It was an astronomical event, the birth of a new planet. Out of the swirling collective vapors of investor expectation, corporate hype and industry buzz, Whip Technologies Inc. had finally condensed into a solid mass. White-hot, it spun out of TeraMemory's orbit, dragging Paul in its gravity.
The announcement of the cosmic birth went out in the form of a "red herring" -- a slick, crimson-lettered prospectus describing this newest heavenly body in the corporate cosmos. It also signaled to the world an open invitation to the Initial Public Offering.
Of all the Silicon Valley acronyms, nothing quickened the pulse like IPO. On those three letters hung the hopes of every bit-slinging entrepreneur in infotech. For any high-technology mogul whom industry history (all 20 years of it, alas) would count as a Success, the initial public offering would mark the biggest one-day percentage leap in personal wealth in his (or, in very unlikely event, her) life.
If these unsentimental, ruthlessly pragmatic scions of electronic industry held reverence for any ritual, this was the one. The IPO was the rite of spring, the canonical Silicon Valley baptism: The infant corporation is lowered into the murky lagoon of the NASDAQ, the water teeming with underwriters, syndicates, investment banks, brokerage houses and -- not least but definitely last -- the general public, all elbowing for prime position and a piece of the new arrival.
At least that was the scenario everyone hoped for, anyway -- including the christened. A successful IPO was conducted exactly like a feeding frenzy, in fact: a spiraling, escalating orgy of greed and acquisition with no conscience, brakes or moderating influence of any kind. Buyers lined up around the block to pay ever-increasing prices for ever-scarcer stock, and to be thankful for the privilege. P.T. Barnum would have wept.
Nevertheless, a wide assortment of high-wire investors and hot-rod financiers -- adrenaline junkies, all -- couldn't get enough of the scene. The IPO offered much more potential stimulation than the usual day at the races; the average speed of the stock market -- even the go-go NASDAQ -- was sedate by comparison. A good IPO was like a whole year of racing collapsed into a few hours. If General Motors equity was the stock market equivalent of the family sedan, then TeraMemory was a Porsche -- and the Whip Technologies IPO a nitro-burning funny car, screaming, belching fire and laying burning stripes of molten rubber down the middle of Wall Street.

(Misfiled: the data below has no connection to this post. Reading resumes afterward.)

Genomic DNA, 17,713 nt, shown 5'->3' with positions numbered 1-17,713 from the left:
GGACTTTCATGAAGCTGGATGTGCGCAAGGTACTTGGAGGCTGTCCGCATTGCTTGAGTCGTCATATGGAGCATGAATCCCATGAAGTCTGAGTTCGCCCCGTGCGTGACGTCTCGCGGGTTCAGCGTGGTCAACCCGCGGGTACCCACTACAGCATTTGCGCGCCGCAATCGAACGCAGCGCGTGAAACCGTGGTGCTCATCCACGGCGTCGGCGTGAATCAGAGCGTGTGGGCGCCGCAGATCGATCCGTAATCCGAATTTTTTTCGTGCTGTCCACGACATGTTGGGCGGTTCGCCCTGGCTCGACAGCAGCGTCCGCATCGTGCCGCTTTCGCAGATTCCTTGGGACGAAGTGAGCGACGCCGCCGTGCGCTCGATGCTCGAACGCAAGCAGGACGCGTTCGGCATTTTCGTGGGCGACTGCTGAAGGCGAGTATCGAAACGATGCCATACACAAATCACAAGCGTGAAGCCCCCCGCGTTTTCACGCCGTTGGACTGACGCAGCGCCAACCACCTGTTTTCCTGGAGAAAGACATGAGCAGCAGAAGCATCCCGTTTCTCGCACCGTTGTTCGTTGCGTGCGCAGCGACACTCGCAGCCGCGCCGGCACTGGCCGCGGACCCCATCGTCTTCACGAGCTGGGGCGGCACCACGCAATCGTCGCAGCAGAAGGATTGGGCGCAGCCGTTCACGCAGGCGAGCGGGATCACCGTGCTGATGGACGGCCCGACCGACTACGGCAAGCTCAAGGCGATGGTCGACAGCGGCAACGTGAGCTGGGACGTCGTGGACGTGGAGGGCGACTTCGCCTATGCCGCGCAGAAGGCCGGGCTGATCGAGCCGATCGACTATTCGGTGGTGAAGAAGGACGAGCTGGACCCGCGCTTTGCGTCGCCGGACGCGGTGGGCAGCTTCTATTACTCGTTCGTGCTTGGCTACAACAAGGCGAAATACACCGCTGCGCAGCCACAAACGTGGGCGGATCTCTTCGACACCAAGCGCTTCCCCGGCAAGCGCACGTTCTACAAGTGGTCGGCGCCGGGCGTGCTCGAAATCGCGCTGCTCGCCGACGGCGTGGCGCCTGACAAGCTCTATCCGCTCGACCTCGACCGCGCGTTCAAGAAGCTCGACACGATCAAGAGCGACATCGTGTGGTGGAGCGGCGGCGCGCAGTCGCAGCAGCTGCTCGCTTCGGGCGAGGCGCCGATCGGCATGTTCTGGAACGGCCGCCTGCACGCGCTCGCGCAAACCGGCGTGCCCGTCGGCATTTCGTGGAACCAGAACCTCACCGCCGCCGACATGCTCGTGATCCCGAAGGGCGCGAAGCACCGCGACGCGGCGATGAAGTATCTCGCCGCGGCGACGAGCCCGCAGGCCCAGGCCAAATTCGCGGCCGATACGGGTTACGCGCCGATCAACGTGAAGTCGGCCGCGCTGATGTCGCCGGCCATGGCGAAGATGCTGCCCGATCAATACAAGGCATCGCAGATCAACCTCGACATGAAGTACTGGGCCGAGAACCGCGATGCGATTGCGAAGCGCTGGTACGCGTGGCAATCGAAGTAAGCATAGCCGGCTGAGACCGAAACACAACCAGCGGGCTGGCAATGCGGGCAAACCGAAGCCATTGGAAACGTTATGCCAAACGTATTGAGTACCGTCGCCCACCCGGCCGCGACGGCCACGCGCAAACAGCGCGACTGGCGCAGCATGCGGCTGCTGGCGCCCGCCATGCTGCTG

A red-hot IPO was never a given, of course; there had been a number of high-profile fizzles. Everything hinged on how much rabid enthusiasm the offering's officers could generate in the weeks leading up to the conflagration.
Much of this could be done by the book; a number of well-established tools and techniques lent themselves to the shaping of investors' expectations: PR, rumor, cunningly crafted press releases. But at the core, the fertilization of a good IPO was black art. And as in so many other risk-ladened endeavors of persuasion, it all came down to a good story. This explained why so many pre-IPO management team leaders were also Celtic bullshit artists; the blarney stone was the wellspring of their core competence.
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Barry had celebrated by throwing a Kristal-soaked, Whip Technologies employee bash with a name-brand rock band.
Paul never got an invitation. For him the transition was marked primarily by the mysterious disappearance of his workplace: He arrived at work one Monday morning to find the entire lab had been ripped out by the roots -- dismembered cubicles, white boards lying in heaps, 10BaseT cables dangling from the ceiling. He made a discreet inquiry to a workman brandishing a cordless drill in the spot where Paul's office used to stand.
The workman answered curtly, uncoupling the segments of another cubicle. "You wheep tech now. You move. Ayet-teen pipty Embockaday-o," came his spicy explanation.
1850 Embarcadero. The location offered a number of advantages: proximity to the bay (and breezes), ready access to upscale Chinese dim sum, and -- for those employees deluded enough to believe they'd ever leave work before dark -- an easy walk to the Palo Alto municipal golf course. Of course, nothing came for free: The office park was wedged up next to 101. The thoroughly congealed freeway was the only avenue of drive-time access. Hello, books-on-tape.
When he finally made his way to Whip Technologies' new digs, Paul found most of the members of his lab in a freshly painted and barren conference room, negotiating with the group manager for cubicle positions. Everyone, of course, wanted one on the outer edge of the cluster, nearest the windows. The manager declared these should be awarded by seniority.
Except in Paul's case. Though he -- amazingly enough -- theoretically held enough seniority to place him in a cube with a sliver of direct sunlight, his manager passed him over.
Paul was a consultant; he'd end up dead center in the pod.